Slow as well as fast effects
and Figure 7: The GABAA receptor. Like the Ach receptor the GABAA
inhibitory receptor types we receptor is a pentameric protein with a pore down the center, like a
discussed donut. Like the Ach receptor, 2 molecules of GABA bind and
above are protein complexes trigger a confromational change that opens the pore. Unlike the
with integral ion channels – the Ach receptor the GABAA channel is permeable to an anion, Cl-,
only differences are the types of which flows into the postsynaptic cell and causes the membrane to
hyperpolarize, therefore inhibiting generation of an action
ion conveyed through the pore. potential. Many drugs that inhibit nervous system activity bind to
As a consequence these receptors the
extremely quickly when the neurotransmitter binds.
But in other cases the part of the receptor that binds the transmitter is not physically associated
with the ion channel. In these cases, when a transmitter binds to its receptor an intervening
‘second messenger module’ conveys information to the channel. These second messengers
are familiar from their other functions in cells and include cyclic AMP, cyclic GMP, Ca2+,
calmodulin, and GTP-binding proteins. They have the flexibility to exert a number of different
effects. For example, they may:
Bind directly to a channel, gating it open or closed, or changing its opening probability.
Activate another effector molecule (such as a kinase or phosphatase enzyme) that, in
turn, alters channel function.
Have effects not directly related to channels – such as on gene transcription.
Figure 8: A slowly responding receptor. A
diagram showing the typical arrangement of a
receptor in which the ion channel is not physically
associated with the receptor binding protein. The
transmitter binding module is usually a 7
transmembrane protein that is coupled to a G
protein. The G protein in turn activates a second
messenger module. Depending on whether the G
protein is inhibitory or stimulatory, and the type of
2nd messenger, the channel may be opened or closed.
Then, depending on the type of channel, the
membrane may be depolarized or hyperpolarized.
by a neurotransmitter
will respond much faster than an
ion channel that is indirectly activated via a second messenger module. Many transmitters in the
CNS have both fast and slow receptors. Because of this the outcome of a synaptic event
depends more on which receptor is present than on the transmitter itself. For example,
Ach has both fast (nicotinic) and slow (muscarinic) receptors. The muscarinic receptors can
have excitatory or inhibitory effects, depending on the second messenger module they are
coupled to. Therefore, Ach can have either fast excitatory, slow excitatory, or slow inhibitory
effects, depending on location.
The combination of excitatory and inhibitory synapses and the differences in speed of response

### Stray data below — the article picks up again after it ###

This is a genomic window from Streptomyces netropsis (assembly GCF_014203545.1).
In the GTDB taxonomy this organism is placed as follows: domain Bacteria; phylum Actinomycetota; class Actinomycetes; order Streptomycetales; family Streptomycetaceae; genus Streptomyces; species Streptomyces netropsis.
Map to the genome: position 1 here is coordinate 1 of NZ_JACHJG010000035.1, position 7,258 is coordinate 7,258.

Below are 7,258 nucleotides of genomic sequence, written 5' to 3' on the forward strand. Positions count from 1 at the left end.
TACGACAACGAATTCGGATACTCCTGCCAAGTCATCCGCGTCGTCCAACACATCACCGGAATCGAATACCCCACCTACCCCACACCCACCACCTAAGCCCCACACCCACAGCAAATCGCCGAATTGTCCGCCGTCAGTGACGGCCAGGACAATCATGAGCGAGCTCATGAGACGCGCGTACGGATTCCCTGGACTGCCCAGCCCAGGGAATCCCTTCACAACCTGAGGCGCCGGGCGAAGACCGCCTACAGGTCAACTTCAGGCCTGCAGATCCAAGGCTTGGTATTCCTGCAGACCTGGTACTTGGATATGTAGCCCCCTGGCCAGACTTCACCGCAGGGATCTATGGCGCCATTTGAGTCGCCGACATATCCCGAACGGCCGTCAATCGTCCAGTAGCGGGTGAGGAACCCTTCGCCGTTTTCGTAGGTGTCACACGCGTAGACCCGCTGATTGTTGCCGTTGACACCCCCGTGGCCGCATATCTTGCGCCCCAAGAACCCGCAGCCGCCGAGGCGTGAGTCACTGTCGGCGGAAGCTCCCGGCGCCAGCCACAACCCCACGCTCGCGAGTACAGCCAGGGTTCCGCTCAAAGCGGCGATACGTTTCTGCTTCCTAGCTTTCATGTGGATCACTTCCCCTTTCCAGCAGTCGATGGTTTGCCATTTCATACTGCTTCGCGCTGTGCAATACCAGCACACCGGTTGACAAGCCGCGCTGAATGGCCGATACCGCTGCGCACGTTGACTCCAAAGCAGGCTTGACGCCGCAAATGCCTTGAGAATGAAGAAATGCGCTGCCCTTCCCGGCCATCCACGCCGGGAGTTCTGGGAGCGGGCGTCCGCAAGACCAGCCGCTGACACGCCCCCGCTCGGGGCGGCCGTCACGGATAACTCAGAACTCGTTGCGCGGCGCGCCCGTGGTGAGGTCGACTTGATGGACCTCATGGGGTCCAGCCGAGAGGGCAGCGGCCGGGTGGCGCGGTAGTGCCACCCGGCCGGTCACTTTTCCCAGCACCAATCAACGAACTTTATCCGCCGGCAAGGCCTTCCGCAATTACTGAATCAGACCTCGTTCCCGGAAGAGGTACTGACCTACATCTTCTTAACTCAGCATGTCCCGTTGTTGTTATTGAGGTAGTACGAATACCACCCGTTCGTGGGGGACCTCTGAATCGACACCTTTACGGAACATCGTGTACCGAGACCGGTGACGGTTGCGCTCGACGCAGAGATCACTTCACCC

means that the central nervous system has a wide range of possible ways to modulate neuronal
behavior, as we shall see below.
Remember! a single neuron in the central nervous system can receive thousands of inputs,
which are often conflicting and overlapping. How does each CNS neuron integrate many inputs
into a coherent output? Synaptic connections occur on the dendrites and cell bodies of neurons.
The cell body of the neuron integrates all of the synaptic inputs. The goal of input integration is
to put the postsynaptic neuron into a final electrical state whereby it can either fire an action
potential or not.
How synaptic input onto a neuron is integrated.
One way is by inhibiting output from a synapse. We
have discussed how inhibitory synapses function on
the postsynaptic side of the synapse (postsynaptic
inhibition). Another critical way that inhibitory
synapses influence output is to interfere with
transmitter release from the presynaptic nerve
Presynaptic inhibition uses a third modulatory
neuron to regulate the behavior of a normally
excitatory synapse. In this case a presynaptic
inhibitory neuron releases a transmitter onto the
presynaptic nerve terminal. The transmitter binds a
receptor in the presynaptic terminal that uses a second messenger module to inhibit the
voltage-dependent Ca2+ channels that are required to cause vesicle fusion. As a result of this
inhibition the amount of Ca2+ entering the presynaptic terminal during the action potential is
reduced, and this in turn reduces the amount of transmitter released, preventing the
postsynaptic membrane the reaching the threshold that will cause a synaptic potential.
The axon will fire an action potential if:
The excitatory inputs are greater than the inhibitory inputs.
It will not fire an action potential if:
The inhibitory inputs are greater than the excitatory inputs.
Integration of synaptic potentials can be both spatial and temporal
Synaptic potentials decay with distance from the synapse. Thus, an input far away from the cell
body will be less effective in controlling the fate of the neuron than an input close to the zone
where the action potential initiates. Hence, both the amplitude of the synaptic potential and its
point of origin relative to the action potential initiating zone are important determinants of
whether it will activate the axon.
Synaptic potentials are relatively slow events, lasting tens of milliseconds. So if the same
excitatory presynaptic input is stimulated more than once within a short period of time it
will produce postsynaptic potentials at the same point on the postsynaptic cell that can
sum with one another to produce a larger synaptic response than either one alone would